Animal Science Department


Date of this Version



July 2019, Vol. 9, No. 3


© Hamernik.

Open access

doi: 10.1093/af/vfz026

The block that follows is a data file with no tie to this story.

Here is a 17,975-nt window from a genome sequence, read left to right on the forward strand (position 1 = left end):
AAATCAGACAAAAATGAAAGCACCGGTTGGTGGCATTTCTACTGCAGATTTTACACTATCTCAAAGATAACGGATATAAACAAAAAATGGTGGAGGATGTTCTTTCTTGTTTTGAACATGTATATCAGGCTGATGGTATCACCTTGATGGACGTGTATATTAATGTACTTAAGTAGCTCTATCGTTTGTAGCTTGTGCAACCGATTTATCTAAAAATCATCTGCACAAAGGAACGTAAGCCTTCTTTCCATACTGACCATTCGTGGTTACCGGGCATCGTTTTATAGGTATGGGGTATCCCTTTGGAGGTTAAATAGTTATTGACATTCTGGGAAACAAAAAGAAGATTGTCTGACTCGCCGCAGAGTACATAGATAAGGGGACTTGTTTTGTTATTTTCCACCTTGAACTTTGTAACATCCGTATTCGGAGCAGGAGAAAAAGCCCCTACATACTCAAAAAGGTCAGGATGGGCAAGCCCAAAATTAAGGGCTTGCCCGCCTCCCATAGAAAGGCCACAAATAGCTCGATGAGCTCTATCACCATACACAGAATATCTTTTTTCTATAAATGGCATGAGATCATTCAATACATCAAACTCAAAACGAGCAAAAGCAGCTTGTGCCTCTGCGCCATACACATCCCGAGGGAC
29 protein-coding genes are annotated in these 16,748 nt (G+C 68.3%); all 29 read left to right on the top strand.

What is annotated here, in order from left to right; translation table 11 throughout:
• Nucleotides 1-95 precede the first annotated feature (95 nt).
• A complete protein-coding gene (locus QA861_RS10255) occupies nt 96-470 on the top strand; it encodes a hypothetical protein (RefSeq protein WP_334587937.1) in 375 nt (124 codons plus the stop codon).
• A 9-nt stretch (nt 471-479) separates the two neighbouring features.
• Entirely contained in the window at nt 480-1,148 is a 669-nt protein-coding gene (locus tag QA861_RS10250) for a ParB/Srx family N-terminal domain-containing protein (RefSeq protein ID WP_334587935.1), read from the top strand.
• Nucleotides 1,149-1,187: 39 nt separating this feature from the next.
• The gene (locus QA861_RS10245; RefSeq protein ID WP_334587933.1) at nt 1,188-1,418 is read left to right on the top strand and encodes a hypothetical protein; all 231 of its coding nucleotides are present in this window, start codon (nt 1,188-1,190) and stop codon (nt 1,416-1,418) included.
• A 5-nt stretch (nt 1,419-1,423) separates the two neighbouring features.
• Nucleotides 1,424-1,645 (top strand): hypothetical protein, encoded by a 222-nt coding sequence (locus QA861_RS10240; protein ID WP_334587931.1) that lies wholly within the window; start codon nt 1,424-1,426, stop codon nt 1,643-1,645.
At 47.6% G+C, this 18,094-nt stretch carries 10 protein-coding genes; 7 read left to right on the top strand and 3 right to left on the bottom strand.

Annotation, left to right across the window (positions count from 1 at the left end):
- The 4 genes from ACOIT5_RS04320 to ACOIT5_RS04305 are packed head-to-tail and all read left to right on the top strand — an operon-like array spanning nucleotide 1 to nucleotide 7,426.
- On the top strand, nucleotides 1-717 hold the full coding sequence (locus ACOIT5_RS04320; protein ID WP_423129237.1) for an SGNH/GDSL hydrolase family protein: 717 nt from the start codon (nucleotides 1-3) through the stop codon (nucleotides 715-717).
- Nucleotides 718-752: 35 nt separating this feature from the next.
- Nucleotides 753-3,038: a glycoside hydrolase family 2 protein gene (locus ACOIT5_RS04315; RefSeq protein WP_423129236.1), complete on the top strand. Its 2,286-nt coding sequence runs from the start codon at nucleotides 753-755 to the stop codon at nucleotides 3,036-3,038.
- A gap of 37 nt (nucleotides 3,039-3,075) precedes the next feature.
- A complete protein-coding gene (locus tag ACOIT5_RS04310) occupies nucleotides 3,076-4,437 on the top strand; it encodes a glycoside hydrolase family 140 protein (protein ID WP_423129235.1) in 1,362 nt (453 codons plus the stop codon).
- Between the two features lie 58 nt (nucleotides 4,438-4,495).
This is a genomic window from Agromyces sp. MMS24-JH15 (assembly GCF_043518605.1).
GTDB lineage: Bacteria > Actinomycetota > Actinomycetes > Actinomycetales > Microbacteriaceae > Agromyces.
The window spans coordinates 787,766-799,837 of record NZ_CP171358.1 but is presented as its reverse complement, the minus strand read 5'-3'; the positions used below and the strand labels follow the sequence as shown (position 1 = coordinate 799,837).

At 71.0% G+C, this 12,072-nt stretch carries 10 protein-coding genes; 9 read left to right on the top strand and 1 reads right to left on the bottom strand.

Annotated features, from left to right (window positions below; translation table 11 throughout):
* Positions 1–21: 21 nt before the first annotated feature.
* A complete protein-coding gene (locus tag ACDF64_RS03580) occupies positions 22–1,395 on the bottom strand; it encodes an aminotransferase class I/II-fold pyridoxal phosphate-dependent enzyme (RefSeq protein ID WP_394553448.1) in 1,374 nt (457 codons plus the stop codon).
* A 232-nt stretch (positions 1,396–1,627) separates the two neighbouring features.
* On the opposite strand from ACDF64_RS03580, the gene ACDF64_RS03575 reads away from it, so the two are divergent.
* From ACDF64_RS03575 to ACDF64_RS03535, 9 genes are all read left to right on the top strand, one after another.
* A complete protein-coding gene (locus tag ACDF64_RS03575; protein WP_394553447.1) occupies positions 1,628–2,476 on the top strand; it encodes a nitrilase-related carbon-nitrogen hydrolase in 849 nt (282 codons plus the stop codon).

This issue of Animal Frontiers, “Farm animals are im- portant biomedical models,” describes several examples in which cattle, sheep, pigs, or chickens provide an excellent physiological model for studies related to human health or disease (Figure 1). While previous reports have discussed the use of domestic animals as dual-purpose models that benefit agricultural and biomedical research (Ireland et al., 2008), this issue of Animal Frontiers provides additional and novel examples of the value of farm animals for biomedical re- search. Because farm animals are larger in size than labora- tory species, scientists are able to collect larger volumes and more frequent samples of blood without significant changes in blood chemistry or substantive changes in blood volume as well as larger or more frequent tissue biopsies, thereby al- lowing the study of changes in hormones, metabolites, im- mune factors, or cellular components in the same animal over time. Many of these studies revealed that the physiology of humans is more closely related to the physiology of farm ani- mals than to rodents. Finally, the human genome sequence is more similar to the genome sequences of cattle and pigs compared with rodents (Humphray et al., 2007; Tellam et al., 2009); thus, cattle and pigs may be better models for many human genetic diseases.